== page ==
A variety of specialized retirement communities exist throughout the country, serving subsets of the population—such as those of Jewish faith or heritage—in ways that can represent opportunities to owners or management companies looking to tap into niche markets.
There are approximately 100 non-profit Jewish senior living organizations and about 130 Jewish-sponsored or affiliated communities in the U.S., says the Association of Jewish Aging Services (AJAS).
The Jewish population comprises 2.1% of the overall U.S. population, according to 2010 U.S. Census data, meaning that most Jewish people have spent their lives in a culture that’s primarily Christian or secular. Applied to the 78-million-strong boomer population, about 1.64 million are of Jewish heritage.
As this population ages, many want to return to the traditions of their formative years, says Marlene Heller, marketing director for the non-profit, Milwaukee, Wisc.-based Jewish Home and Care Center Foundation, which has three locations and is the state’s only Jewish senior living corporation.
Those traditions won’t include Christmas trees, Easter bunnies, or Halloween celebrations, she notes, and there won’t be pork, ham, or certain other foods for those who observe kosher, or Kashrut, law.
“If there’s someone living here who’s a Holocaust survivor, we know they may need certain [care], for flashbacks, for example. Those with dementia may see themselves as living in a [concentration] camp. They may see their children being stolen from them again. We know how to handle that, and we understand it.”
Care standards at Jewish communities are generally similar to those in other communities in the number of caregivers and the expectations of residents and family, says Ramsey Jennings, president of The Jennings Group, the management agent for The Carlton.
Operated by non-Jewish management company Insignia Senior Living, the Atlanta-based community is one of only two in the state that adhere to Kashrut guidelines, says Executive Director Jenice Cunningham, and most of its activities and programming are built around Jewish holidays.
However, while Jewish communities often have more positions to be filled than their secular counterparts, staffing costs are only “marginally higher,” Jennings says, and can depend on number of people needed to fill certain roles, such as Kashrut Supervisor, chaplain, or executive director.
In some communities, that might be three separate roles, while in others—such as The Carlton—one person may function as both chaplain and Kashrut Supervisor.
The Carlton counts many Holocaust survivors among its residents, but its biggest niche is probably its kosher food preparation.
The community has two separate kitchens in accordance with kosher guidelines of separating meat products from milk products, and there’s a Kashrut supervisor who oversees all incoming food, as well as food preparation, to certify that it is indeed kosher.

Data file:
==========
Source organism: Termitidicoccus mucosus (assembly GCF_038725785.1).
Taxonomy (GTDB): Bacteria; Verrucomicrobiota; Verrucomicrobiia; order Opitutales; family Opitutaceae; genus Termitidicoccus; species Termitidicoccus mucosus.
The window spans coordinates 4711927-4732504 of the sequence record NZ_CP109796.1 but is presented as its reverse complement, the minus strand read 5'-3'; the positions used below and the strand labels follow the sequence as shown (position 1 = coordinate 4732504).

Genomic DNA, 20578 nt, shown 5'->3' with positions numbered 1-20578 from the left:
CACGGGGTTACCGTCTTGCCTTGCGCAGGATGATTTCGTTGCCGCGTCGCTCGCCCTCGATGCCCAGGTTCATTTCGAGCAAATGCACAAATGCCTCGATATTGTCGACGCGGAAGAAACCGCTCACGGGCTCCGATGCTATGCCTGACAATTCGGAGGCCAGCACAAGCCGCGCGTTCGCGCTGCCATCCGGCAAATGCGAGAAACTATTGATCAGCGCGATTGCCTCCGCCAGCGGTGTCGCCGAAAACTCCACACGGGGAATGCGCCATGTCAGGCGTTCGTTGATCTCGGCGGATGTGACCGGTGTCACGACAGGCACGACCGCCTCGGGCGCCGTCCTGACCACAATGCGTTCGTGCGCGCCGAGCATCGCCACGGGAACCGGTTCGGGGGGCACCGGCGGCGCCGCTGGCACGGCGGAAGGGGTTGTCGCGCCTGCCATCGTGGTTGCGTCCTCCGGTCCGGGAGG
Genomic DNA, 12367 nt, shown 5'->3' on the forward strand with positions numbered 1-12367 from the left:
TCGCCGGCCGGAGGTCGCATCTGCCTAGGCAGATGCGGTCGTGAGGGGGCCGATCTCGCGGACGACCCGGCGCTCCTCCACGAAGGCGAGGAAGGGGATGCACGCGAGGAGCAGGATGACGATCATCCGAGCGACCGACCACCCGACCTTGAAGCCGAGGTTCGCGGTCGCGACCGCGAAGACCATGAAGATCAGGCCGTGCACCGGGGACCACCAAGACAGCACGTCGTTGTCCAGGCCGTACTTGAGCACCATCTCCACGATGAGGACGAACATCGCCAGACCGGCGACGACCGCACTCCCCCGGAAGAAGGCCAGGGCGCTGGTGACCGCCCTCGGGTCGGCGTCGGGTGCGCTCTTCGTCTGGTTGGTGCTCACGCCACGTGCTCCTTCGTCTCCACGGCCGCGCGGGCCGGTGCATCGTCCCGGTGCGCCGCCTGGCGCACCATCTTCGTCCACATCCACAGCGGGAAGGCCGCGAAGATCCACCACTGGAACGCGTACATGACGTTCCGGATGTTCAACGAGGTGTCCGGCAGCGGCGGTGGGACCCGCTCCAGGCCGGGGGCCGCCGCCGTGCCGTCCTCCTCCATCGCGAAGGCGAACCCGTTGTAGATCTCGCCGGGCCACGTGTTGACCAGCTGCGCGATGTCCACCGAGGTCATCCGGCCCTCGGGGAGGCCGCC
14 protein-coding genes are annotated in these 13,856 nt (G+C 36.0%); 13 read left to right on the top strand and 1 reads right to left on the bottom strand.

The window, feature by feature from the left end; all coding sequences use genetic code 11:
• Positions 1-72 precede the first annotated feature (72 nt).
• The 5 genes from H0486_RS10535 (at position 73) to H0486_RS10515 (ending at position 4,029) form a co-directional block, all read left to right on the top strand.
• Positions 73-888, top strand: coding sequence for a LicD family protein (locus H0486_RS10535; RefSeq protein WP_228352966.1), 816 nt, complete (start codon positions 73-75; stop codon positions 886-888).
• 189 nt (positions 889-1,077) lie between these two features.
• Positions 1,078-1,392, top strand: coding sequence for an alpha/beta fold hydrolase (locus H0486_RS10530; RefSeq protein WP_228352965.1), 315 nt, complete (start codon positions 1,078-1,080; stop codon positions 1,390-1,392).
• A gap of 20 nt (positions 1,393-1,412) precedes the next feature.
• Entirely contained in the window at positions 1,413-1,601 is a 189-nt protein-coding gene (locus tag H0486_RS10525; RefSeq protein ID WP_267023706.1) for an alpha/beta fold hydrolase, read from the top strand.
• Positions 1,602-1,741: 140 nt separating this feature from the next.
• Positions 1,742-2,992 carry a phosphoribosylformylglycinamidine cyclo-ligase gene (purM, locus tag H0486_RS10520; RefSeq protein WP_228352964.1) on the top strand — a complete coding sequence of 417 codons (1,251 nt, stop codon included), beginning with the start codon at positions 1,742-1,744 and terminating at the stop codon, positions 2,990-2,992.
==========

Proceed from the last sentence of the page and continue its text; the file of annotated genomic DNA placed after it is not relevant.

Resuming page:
These specialized observances do lead to “substantially higher” food costs, says Jennings, but the community—for now, at least—is priced competitively with other area senior living communities.
The Carlton, like other Jewish-affiliated communities, is open to people of all faiths. Many organizations, including Massachusetts-based Hebrew SeniorLife, which sponsors several senior communities across the state, put a heavy emphasis on creating an inclusive environment for everyone.
While only about 10-15% of residents in Hebrew SeniorLife communities don’t identify as Jewish, they’re still a valued part of the community, says Rabbi Judi Ehrlich, chaplain for two of the organization’s communities.
“There’s a welcoming of anyone who wants to live here, with whatever religious tradition [they have], or [those with] no religious tradition,” she says.
Most of these communities have high occupancy, according to their executive directors, but at this point there’s “probably not a need” to build new Jewish retirement communities, says Don Shulman, AJAS’ CEO and president. The stable occupancy rates and resident composition of both Jews and non-Jews, he says, indicates that demand, while steady, is being met.
Ultimately, like secular communities, those with Jewish affiliations are still based on reputation, care, service, and word of mouth, says Jennings—but that affiliation remains important.
“If you’re not doing a good job operating a community, you’re not going to have high occupancy simply because you’re Jewish,” he says. “However, although we must meet the care and service needs at this community like we do at all communities, this is clearly the first stop of consideration for many of the Jewish faith, because it is Jewish.”
Written by Alyssa Gerace
This article is sponsored by the Assisted Living Federation of America (ALFA) as part of its efforts to advance excellence and explore topics impacting the future of senior living. For more information about ALFA, visit www.alfa.org.